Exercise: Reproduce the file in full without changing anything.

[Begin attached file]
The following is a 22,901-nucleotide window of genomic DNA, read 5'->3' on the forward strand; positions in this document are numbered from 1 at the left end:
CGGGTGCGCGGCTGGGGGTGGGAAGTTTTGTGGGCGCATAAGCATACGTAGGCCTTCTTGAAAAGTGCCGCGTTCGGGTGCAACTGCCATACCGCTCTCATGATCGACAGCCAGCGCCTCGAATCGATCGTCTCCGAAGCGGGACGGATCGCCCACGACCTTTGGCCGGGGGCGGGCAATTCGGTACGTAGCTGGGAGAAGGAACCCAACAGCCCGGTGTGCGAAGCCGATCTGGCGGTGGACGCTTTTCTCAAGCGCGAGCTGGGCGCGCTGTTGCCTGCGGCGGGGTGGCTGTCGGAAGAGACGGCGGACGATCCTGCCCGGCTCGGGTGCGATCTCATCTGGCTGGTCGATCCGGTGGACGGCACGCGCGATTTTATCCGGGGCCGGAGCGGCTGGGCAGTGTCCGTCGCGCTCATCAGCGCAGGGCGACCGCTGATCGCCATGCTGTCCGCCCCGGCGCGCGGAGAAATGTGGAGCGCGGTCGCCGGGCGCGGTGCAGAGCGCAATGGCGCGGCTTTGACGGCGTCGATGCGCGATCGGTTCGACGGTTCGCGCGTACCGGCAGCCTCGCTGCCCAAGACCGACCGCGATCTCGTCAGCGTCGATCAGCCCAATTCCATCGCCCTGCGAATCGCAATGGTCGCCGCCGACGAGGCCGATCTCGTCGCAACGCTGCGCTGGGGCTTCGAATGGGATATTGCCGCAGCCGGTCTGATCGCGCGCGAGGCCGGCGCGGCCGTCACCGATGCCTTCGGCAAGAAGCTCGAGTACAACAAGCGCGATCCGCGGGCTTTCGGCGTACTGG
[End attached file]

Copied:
The following is a 22,901-nucleotide window of genomic DNA, read 5'->3' on the forward strand; positions in this document are numbered from 1 at the left end:
CGGGTGCGCGGCTGGGGGTGGGAAGTTTTGTGGGCGCATAAGCATACGTAGGCCTTCTTGAAAAGTGCCGCGTTCGGGTGCAACTGCCATACCGCTCTCATGATCGACAGCCAGCGCCTCGAATCGATCGTCTCCGAAGCGGGACGGATCGCCCACGACCTTTGGCCGGGGGCGGGCAATTCGGTACGTAGCTGGGAGAAGGAACCCAACAGCCCGGTGTGCGAAGCCGATCTGGCGGTGGACGCTTTTCTCAAGCGCGAGCTGGGCGCGCTGTTGCCTGCGGCGGGGTGGCTGTCGGAAGAGACGGCGGACGATCCTGCCCGGCTCGGGTGCGATCTCATCTGGCTGGTCGATCCGGTGGACGGCACGCGCGATTTTATCCGGGGCCGGAGCGGCTGGGCAGTGTCCGTCGCGCTCATCAGCGCAGGGCGACCGCTGATCGCCATGCTGTCCGCCCCGGCGCGCGGAGAAATGTGGAGCGCGGTCGCCGGGCGCGGTGCAGAGCGCAATGGCGCGGCTTTGACGGCGTCGATGCGCGATCGGTTCGACGGTTCGCGCGTACCGGCAGCCTCGCTGCCCAAGACCGACCGCGATCTCGTCAGCGTCGATCAGCCCAATTCCATCGCCCTGCGAATCGCAATGGTCGCCGCCGACGAGGCCGATCTCGTCGCAACGCTGCGCTGGGGCTTCGAATGGGATATTGCCGCAGCCGGTCTGATCGCGCGCGAGGCCGGCGCGGCCGTCACCGATGCCTTCGGCAAGAAGCTCGAGTACAACAAGCGCGATCCGCGGGCTTTCGGCGTACTGG